It cannot avoid the long-dragging damage of balance sheet repair from a deflating credit boom. Capital Economics thinks China’s trend growth rate has already fallen to 3pc based on proxy measures, and will slide further to 2.4pc in the second half of the decade.

Chinese savers squirrelled away $760bn in the first quarter in certificates of deposit, evidence of cosmic pessimism bordering on fear. Others are repaying debt as fast as they can. “It’s like money falling into a black hole,” said Fan Gang, former rate-setter at the PBOC.

This collective belt-tightening raises the risk of an intractable slump, and raises pressure on China to export the slump by means of currency devaluation and a beggar-thy-neighbour trade policy.

Michael Pettis, from Beijing University, says this would backfire badly, setting off capital flight and further eroding demand.

China’s leaders are holding the line for now, traumatised by the currency crisis of 2015-2016, when the PBOC burned through a trillion dollars of reserves defending the yuan. But the chorus of voices calling for a weaker yuan are growing.

Shang-Jin Wei, ex-chief economist at the Asian Development Bank, says China risks a “dangerous spiral” unless it takes radical action. 

“Once the combination of debt and deflation becomes entrenched, it can generate a vicious cycle that leads to lower investment, lower output, lower income, and thus even lower demand,” he wrote on Project Syndicate.

He advises the central bank to monetise fiscal stimulus directly – ie, helicopter money – and let go of the currency, tolerating capital flight as the lesser poison.

That would imply a tsunami of cut-price Chinese goods flooding into Europe next year. This process has begun, hence the anti-dumping probe of Chinese electric vehicles unveiled by Brussels.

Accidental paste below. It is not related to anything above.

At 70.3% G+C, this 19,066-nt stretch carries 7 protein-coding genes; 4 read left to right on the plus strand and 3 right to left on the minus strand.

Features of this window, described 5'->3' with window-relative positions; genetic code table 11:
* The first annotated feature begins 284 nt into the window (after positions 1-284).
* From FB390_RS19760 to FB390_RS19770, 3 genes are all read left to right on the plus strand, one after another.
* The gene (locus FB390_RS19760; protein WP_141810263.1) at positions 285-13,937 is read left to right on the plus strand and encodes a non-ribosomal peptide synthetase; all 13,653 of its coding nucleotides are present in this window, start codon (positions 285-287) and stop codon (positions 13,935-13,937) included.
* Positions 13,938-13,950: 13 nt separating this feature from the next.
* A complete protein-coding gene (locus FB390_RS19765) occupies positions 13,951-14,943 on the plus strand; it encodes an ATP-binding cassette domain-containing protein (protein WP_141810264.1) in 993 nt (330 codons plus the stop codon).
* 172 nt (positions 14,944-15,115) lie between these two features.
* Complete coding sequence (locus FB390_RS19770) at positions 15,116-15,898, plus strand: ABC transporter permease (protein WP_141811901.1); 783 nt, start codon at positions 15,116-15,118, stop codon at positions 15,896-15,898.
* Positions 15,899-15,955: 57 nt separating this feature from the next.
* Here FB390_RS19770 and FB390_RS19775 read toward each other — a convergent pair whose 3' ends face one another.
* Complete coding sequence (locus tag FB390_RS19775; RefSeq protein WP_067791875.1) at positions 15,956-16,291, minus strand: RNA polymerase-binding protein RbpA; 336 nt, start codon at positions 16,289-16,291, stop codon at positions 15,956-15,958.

At current exchange rates, Chinese carmakers can produce mass market EVs for €10,000 less than European rivals. The euro may be weak against the dollar but it has soared in real terms against the yuan and the Asian currency nexus over the last year.

America is in better cyclical shape than China, as it should be given that Biden is pump-priming the economy with a fiscal deficit running near 8pc of GDP.

But the Buy American clauses of his $1 trillion infrastructure plan mean that everything from steel, to glass, lumber, and fibre-optic cables must be made in the US in order to qualify. 

His $8,500 subsidy for EVs only goes to models manufactured in the US under the Inflation Reduction Act. Even the EV chargers must be home-made. Europe hardly gets a look-in.

The Fed may pull off a soft-landing and stretch this ageing business expansion for another two years.

Even if it does, the trickle down to Europe may not be enough to lift it out of a bad equilibrium. But there must be a high risk that the ferocious tightening that has already occurred – both rate rises and a net $2 trillion annualised swing from QE to QT – will push the US economy into recession by early 2024.

Economic data almost always looks deceptively strong just as the cycle turns.

Europe’s political class cannot afford to make another colossal error in economic policy. The post-Lehman lost decade lasted longer and was worse in aggregate than Europe’s performance in the 1930s.

A second lost decade would test political consent to breaking point. It would surely combine with the culture wars to unleash something close to political revolution, and probably of fascist hue. The EU is insuring against the wrong risk.